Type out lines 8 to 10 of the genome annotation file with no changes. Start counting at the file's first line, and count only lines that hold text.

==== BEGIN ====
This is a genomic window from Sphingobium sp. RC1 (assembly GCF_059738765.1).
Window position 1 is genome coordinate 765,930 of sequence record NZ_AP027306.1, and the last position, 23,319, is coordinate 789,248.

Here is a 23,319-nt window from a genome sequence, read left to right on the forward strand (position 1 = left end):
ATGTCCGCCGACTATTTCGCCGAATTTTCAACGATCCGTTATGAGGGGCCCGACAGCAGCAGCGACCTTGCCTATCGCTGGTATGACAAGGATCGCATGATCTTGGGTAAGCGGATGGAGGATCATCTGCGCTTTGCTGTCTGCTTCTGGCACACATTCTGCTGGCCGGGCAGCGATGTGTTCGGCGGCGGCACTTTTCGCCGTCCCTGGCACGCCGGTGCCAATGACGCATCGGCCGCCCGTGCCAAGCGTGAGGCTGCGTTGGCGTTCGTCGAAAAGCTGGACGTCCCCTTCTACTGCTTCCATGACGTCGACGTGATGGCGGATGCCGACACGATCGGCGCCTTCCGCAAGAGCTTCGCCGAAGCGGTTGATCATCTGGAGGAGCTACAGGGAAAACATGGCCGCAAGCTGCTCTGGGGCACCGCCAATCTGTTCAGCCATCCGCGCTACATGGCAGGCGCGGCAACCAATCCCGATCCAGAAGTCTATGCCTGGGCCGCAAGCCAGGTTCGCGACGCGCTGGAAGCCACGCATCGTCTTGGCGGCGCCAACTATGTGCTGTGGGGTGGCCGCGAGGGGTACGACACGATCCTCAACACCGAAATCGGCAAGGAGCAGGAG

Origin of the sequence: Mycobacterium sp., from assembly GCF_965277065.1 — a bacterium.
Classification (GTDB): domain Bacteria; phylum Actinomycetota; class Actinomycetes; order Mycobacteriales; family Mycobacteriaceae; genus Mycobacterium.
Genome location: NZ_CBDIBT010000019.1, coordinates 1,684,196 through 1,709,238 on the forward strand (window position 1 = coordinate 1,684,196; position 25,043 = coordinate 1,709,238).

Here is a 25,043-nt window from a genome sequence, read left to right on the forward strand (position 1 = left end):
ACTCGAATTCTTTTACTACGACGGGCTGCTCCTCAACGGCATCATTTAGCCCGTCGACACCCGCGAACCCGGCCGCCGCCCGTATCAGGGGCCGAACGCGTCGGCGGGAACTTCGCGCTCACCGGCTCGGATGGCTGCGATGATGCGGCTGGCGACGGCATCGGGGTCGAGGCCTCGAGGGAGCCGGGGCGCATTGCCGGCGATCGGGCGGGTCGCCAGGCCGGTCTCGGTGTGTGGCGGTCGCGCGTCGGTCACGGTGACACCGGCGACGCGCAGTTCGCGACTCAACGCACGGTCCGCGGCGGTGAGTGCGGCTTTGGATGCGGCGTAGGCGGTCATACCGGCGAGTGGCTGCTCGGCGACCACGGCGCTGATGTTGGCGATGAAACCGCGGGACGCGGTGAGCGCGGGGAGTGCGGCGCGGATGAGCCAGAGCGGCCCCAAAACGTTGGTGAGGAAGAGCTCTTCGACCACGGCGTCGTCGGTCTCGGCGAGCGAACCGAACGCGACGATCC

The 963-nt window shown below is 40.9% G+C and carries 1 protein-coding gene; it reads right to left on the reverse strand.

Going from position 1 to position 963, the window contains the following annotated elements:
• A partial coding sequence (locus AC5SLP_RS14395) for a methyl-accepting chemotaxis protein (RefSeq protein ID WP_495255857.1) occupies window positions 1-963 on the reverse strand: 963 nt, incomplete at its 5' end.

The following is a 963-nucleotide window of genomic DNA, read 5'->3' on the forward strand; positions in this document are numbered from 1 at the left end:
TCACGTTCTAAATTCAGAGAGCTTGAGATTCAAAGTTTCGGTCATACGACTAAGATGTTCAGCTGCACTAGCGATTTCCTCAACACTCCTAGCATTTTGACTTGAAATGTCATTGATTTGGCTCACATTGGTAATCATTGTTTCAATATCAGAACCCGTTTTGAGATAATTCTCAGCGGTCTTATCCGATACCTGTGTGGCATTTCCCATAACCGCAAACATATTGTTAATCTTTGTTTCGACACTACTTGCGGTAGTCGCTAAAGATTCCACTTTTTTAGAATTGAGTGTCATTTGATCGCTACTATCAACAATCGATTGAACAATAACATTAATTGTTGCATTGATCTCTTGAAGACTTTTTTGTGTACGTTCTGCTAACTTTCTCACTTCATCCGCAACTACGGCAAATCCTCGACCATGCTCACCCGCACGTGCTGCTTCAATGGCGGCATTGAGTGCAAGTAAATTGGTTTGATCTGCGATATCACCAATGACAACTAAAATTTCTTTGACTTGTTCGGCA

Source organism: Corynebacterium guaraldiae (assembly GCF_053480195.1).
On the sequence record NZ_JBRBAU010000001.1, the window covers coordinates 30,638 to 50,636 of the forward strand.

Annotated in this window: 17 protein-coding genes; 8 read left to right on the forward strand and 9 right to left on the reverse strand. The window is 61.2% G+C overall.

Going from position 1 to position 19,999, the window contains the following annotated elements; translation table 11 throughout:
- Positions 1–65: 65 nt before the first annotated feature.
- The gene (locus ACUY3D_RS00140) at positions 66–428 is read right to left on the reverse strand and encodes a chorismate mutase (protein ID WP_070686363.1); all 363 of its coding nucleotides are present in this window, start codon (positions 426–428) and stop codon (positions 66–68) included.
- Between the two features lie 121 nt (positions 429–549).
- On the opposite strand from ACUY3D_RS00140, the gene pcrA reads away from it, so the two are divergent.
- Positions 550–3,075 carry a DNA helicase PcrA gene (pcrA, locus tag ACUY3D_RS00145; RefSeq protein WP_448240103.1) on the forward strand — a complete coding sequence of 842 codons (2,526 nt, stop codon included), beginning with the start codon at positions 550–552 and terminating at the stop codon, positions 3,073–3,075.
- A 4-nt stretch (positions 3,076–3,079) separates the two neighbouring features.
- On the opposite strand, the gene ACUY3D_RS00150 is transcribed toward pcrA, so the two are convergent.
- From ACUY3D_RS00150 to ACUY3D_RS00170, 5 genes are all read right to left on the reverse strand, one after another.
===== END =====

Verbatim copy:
Here is a 25,043-nt window from a genome sequence, read left to right on the forward strand (position 1 = left end):
ACTCGAATTCTTTTACTACGACGGGCTGCTCCTCAACGGCATCATTTAGCCCGTCGACACCCGCGAACCCGGCCGCCGCCCGTATCAGGGGCCGAACGCGTCGGCGGGAACTTCGCGCTCACCGGCTCGGATGGCTGCGATGATGCGGCTGGCGACGGCATCGGGGTCGAGGCCTCGAGGGAGCCGGGGCGCATTGCCGGCGATCGGGCGGGTCGCCAGGCCGGTCTCGGTGTGTGGCGGTCGCGCGTCGGTCACGGTGACACCGGCGACGCGCAGTTCGCGACTCAACGCACGGTCCGCGGCGGTGAGTGCGGCTTTGGATGCGGCGTAGGCGGTCATACCGGCGAGTGGCTGCTCGGCGACCACGGCGCTGATGTTGGCGATGAAACCGCGGGACGCGGTGAGCGCGGGGAGTGCGGCGCGGATGAGCCAGAGCGGCCCCAAAACGTTGGTGAGGAAGAGCTCTTCGACCACGGCGTCGTCGGTCTCGGCGAGCGAACCGAACGCGACGATCC

The 963-nt window shown below is 40.9% G+C and carries 1 protein-coding gene; it reads right to left on the reverse strand.